Written by Rich Robinson, Senior Manager, Music and Brands, EMI.
“Let’s never be a part again”. That’s what I lovingly whispered to my iPod when it was returned to me this Monday morning, after having left it in a friend’s bag on Friday night. Although at the time I was messing around doing my best Homer Simpson impression, I actually really did mean it. Three days without my iPod proved unbearable.
I know it’s a bit old-hat to have an iPod as your Lovemark now, it’s almost a given for music lovers. Yet despite taking it for granted, being able to have your record collection at your disposal in your pocket still staggers me, and I flatly refuse to get in my car without it.
What’s really weird is that I was always such a hoarder. Still am, I guess. I own thousands of CDs, records and tapes. The difference is I used to spend whole evenings with them, picking out records, looking though them and playing tracks. But slowly and unconsciously I’ve switched to digital, which is as much a mindset as a technology. Whilst I’m not rushing to throw any of that stuff out just yet, I never looked at any of it over the past weekend without my iPod. What I wanted was everything, instantly at the touch of a button.
Kevin has remarked how often he gets asked how people can really love inanimate objects. My view is that some of them are so important in our lives that using a word less than love would be a disservice. I remember clearly with my old cassette player, how inconceivable it was to have any more than than a few tapes in your pocket. Let alone a whole jukebox.
I actually used to dream of having a device inserted into your ear drums so you could hear whatever music you wanted. It would be inside your head and your brain would sense exactly what it was that you wanted to hear, and play it for you. It seemed like a pipedream, but my iPod is pretty damn close.
Even being up with the play and being an iPod user, I still find it a bit of a jolt when I realize that I’m not quite as young as I used to be. It’s especially obvious with something as specific to a generation as music. I guess there’s three different ways to react to it. You can pretend to be hip, throw yourself fully into things and risk looking like the oldest swinger in town. You can not try to understand it, feel resentful and dismiss it with the old ‘things were much better in my day’ (something despite our best intentions we all have a twinge of!). Or you can step back and graciously pass on of the baton.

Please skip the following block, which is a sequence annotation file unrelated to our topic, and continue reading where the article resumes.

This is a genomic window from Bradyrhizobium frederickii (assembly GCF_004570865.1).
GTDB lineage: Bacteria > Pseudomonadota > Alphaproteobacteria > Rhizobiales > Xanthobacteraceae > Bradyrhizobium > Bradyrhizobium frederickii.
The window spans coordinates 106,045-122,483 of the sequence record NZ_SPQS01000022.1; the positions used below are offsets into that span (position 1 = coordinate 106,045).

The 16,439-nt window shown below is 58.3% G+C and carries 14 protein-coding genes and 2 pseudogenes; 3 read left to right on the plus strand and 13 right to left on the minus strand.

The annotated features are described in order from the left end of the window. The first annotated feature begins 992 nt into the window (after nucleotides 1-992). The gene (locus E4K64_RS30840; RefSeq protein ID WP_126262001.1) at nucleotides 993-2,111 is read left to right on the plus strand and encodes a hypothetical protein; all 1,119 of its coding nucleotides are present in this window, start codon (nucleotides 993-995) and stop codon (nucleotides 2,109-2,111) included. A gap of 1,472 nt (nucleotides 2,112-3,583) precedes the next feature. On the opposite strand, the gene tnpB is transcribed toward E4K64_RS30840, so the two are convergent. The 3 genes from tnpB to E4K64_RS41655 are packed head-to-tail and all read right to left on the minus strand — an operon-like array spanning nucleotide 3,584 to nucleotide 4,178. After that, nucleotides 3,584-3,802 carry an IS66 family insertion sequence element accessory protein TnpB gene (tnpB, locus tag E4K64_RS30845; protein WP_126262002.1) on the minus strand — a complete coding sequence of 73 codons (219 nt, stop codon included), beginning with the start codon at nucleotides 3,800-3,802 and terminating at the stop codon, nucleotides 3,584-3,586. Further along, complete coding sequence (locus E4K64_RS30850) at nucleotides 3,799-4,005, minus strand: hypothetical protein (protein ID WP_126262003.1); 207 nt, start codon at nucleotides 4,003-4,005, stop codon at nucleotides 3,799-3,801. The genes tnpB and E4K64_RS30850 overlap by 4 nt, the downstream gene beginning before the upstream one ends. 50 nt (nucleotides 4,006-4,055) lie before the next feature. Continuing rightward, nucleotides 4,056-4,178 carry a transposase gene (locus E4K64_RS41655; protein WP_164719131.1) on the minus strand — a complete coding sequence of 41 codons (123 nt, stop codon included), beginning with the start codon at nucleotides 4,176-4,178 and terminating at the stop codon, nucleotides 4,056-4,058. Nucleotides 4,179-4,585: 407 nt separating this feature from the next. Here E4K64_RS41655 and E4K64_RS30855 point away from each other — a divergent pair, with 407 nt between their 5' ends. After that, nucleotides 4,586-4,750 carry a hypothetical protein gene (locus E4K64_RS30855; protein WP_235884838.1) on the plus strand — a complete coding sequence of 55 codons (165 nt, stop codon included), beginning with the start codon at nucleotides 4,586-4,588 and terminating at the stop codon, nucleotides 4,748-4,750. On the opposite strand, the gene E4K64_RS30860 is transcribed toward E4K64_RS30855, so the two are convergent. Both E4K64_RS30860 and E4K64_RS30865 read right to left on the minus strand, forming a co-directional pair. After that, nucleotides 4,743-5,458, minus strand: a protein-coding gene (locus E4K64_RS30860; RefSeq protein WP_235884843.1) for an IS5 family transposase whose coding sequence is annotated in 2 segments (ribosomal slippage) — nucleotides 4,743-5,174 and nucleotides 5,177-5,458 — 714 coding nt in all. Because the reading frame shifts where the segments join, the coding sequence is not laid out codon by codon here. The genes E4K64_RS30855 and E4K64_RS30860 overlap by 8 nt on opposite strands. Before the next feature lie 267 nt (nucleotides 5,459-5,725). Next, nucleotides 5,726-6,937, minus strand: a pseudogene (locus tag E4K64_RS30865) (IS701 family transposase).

So standing at the back of the University of London Union watching the “new rave®” of Does it Offend You, Yeah?, I stood with a contented smile and made my peace doing the baton thing. The band was great and it just made sense seeing the whole thing come together in that environment. It was such a powerful coming together of like minds. Similar dress sense, attitudes and taste, all jumping up and down together in a sweaty mass. I didn’t really need to GET IT, but I got why they got it, if you get me! If in the end some blokes in their 30s at the back feel old, that’s part of the point.
The other day I found myself sitting, listening to and loving, Bon Iver’s amazing new record. I was mulling over the tragic irony that a lot of great music, as with so much art, is made under such sad circumstances. I’ve always thought it somewhat unfortunate that misery tends to be so beautiful. I guess we just can’t help responding to the humanity of it. I always think it’s actually the sincerity that really connects us to it.
In 2006, recently split from his girlfriend and his band, Bon Iver’s Justin Vernon upped sticks and moved alone into the remote wilderness of a Wisconsin cabin. Over the course of three months, he wrote and recorded the nine tracks on For Emma, Forever Ago. What’s truly amazing is you can hear it all in the songs. The loneliness, the disconnection, and that quest to find oneself, before you can go back.
I guess I’m a sucker for that somewhat self-indulgent sadness. My favorite Dylan album is Blood on the Tracks ('If you see her say hello' gets me with its plaintive simplicity every time), and Bon Iver creates such a feel of fragile beauty, it’s hard not to secretly wish on him some bad times before the next record.